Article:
Sometimes I really like being ordered to get off my bottom by the books that I am reading. Human eyes mine? I'll take that trade any day. I'm not sure if this book is technically as good as my experience reading it was, but I respect it regardless. Also, I always hear Thompson's voice when reading his work, which is its own source of amusement. View all 26 comments. Oct 07, Jonathan Ashleigh rated it really liked it. This book was brutally normal. It went along nice and regular for a while and then something happens and you are sort of left to wonder how you should feel about it.
Hunter S. Thompson is cool and collected in his thoughts and it really feels genuine. John Zelazny is another emerging Aspen writer and he is picking up where Thompson left off. Loved this.
Loved everything about it. View 2 comments. But it is on of those words, like Love, that I have never quite understood. Most people who deal in words don't have much fait in them and I am no exception -- especially the big ones like Happy and Love and Honest and Strong.
They are too elusive and far too relative when you compare them to sharp, mean little words like Punk and Cheap and Phony. I feel at home with these, because they're scrawny and easy to pin, but the big ones are tough and '"Happy," I muttered, trying to pin the word down.
I feel at home with these, because they're scrawny and easy to pin, but the big ones are tough and it takes either a priest or a fool to use them with any confidence.
It is easy to drive too fast down the roads of this book and miss the fantastic prose. Even early Thompson had the sweaty, sharp, twisted prose that hits you in the head like a half-empty Bacardi bottle. One would think rum, women, sand and hamburgers might be heaven, but it also might be the next step to death. Thompson finds that awkward, brief shadow between paradise and hell and soaks it in and leaves us crumbs of grace that trails the reader out of that hot, heavy mess. Nov 01, J.
Thompson wrote this semi-autobiographical novel in his early twenties but put it aside, regarding it as a failure. Nearly forty years later, apparently with the encouragement of his friend Johnny 'The Colonel' Depp, he dug it out and got it published. This is the Hunter S. Thompson of his pre-gonzo-journalism callow youth, displaying some obvious influence from Fitzgerald and Hemingway - specifically The Great Gatsby and The Sun Also Rises, I would suggest.
And yet the tone and the prose are reco Thompson wrote this semi-autobiographical novel in his early twenties but put it aside, regarding it as a failure. And yet the tone and the prose are recognisably his own; as a devotee of HST I was fascinated to note just how set his style already was.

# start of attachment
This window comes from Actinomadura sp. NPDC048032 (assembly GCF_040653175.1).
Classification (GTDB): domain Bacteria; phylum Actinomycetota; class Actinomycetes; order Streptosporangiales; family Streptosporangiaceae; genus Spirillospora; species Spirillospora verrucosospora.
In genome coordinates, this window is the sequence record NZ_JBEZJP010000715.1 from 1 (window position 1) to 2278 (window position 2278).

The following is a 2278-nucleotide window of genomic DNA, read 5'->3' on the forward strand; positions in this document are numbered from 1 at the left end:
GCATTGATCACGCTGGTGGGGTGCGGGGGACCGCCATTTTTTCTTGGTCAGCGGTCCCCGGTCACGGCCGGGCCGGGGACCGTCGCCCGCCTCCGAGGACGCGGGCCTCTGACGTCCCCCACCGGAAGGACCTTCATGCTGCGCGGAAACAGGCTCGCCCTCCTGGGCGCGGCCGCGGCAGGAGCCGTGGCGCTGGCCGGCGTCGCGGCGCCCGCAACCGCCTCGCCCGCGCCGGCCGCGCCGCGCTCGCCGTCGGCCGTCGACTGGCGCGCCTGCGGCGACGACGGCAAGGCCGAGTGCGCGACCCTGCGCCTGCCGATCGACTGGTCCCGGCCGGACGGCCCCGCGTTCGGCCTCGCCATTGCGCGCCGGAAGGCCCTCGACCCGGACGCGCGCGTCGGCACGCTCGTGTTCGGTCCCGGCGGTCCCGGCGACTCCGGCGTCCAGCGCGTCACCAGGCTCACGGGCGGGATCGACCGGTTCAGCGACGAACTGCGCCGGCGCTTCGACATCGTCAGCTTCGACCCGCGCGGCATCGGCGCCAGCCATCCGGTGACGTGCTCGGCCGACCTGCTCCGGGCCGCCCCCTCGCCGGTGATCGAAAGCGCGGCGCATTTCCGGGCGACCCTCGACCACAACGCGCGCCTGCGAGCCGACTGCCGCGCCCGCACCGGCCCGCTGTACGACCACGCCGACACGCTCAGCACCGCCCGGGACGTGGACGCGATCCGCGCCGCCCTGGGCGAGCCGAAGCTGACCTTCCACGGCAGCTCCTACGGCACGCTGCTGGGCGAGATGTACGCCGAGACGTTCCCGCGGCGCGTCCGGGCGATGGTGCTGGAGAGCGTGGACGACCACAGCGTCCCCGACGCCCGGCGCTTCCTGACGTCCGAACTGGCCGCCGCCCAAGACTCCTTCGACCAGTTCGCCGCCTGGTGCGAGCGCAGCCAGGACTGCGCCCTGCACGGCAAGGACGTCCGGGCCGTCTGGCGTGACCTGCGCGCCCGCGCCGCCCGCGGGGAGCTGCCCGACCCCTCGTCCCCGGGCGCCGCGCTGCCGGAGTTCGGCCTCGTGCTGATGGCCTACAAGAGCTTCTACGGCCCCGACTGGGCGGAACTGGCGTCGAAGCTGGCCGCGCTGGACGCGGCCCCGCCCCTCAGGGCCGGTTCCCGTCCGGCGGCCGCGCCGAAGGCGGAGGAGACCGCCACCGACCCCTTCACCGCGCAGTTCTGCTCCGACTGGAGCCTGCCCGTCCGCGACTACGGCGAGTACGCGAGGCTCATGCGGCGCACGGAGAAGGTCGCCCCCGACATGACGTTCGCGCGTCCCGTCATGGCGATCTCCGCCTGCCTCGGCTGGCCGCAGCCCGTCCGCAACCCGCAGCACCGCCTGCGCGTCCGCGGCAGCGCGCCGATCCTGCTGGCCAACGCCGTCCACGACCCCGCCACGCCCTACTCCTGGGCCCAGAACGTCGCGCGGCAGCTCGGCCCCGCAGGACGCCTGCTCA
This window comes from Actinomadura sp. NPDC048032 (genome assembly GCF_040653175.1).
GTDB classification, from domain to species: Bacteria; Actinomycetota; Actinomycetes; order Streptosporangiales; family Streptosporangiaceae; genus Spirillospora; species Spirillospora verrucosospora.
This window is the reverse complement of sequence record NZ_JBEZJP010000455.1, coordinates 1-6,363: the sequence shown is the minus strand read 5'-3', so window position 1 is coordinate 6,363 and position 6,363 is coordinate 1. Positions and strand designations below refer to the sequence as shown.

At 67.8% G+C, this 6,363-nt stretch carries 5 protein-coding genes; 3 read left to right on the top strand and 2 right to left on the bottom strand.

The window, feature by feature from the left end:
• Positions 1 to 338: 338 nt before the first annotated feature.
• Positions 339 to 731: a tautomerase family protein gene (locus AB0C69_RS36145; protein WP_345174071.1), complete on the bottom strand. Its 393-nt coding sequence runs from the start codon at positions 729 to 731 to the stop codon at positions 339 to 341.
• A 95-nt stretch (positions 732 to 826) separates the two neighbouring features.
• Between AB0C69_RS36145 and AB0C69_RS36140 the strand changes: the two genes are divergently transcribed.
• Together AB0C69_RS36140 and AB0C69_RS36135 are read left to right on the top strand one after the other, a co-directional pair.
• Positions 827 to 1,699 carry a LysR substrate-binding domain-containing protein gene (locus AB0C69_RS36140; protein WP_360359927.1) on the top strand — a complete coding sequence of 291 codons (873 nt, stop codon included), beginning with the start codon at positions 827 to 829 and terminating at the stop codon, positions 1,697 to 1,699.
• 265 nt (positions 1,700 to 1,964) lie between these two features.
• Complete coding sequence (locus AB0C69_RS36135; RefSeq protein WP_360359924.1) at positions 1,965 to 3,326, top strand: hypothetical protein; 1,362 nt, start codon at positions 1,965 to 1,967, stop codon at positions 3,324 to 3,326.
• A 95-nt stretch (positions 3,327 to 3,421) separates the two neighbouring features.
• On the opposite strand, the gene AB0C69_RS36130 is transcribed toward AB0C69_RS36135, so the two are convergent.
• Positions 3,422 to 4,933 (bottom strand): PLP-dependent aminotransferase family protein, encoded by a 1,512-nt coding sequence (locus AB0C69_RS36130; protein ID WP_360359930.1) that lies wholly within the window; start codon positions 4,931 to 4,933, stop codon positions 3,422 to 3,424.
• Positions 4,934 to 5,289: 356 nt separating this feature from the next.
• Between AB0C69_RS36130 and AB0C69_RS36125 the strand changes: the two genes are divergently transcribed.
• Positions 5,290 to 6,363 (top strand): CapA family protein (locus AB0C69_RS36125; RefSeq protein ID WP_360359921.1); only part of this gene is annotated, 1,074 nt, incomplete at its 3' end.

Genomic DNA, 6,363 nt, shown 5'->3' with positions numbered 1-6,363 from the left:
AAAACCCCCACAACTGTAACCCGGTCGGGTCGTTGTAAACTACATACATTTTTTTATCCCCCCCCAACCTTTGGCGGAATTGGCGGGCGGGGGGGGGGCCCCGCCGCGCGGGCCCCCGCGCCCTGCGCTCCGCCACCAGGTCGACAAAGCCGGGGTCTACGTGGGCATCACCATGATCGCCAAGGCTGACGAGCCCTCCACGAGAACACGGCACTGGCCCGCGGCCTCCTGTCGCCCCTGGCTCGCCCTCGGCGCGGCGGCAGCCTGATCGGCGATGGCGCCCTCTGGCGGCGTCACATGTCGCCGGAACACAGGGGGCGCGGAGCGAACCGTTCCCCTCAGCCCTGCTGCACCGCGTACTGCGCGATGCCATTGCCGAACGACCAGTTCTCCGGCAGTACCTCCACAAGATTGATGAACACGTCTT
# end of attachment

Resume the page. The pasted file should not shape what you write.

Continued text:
There is a certain cadence, a recognisable turn of phrase, that is distinctive. He often hits an elegiac strain that melds wounded idealism with a despairing acceptance, and in these phases he reveals his ethical and emotional character in a touchingly poetic mode. There are passages here which point forwards to the sad-beautiful 'wave' riff in Fear and Loathing in Las Vegas, that paean to a moment forever lost when the generation of idealistic youth gave way to the generation of swine.
The story, such as it is, tells of Paul Kemp, a disillusioned journalist in his early thirties who has moved to San Juan, Puerto Rico, to work on a local newspaper. The atmosphere is perpetually booze-soaked, frequently desperate and, in the end, utterly brutal. The cavalcade of drifters and losers comprised of his fellow journalists provides much comic relief and not a little pathos. Ultimately their chaotic lives seem diminished, their 'liberation' from the banality of conventional life consisting of alcoholic stupor, emotional blindness and a defeated directionlessness.
Kemp begins the story in a mood of optimism - he is free, at the tail end of a ten-year period of wandering and decadence; but he ends it in a kind of limbo. There is love out there for him, in the shape of the beautiful but rather sketchily characterised wild child Chenault, and it seems he might take that path; but maybe not.
He has to run, but it is unclear to him, perhaps, and to the reader, where he should run to.
The Rum Diary is not a profound book, and indeed it is difficult to discern any real point to it no doubt this is what HST felt on finishing his manuscript: Yet it is an entertaining read nonetheless, and not necessarily for Thompson fans only. Aug 16, Kaya rated it it was ok.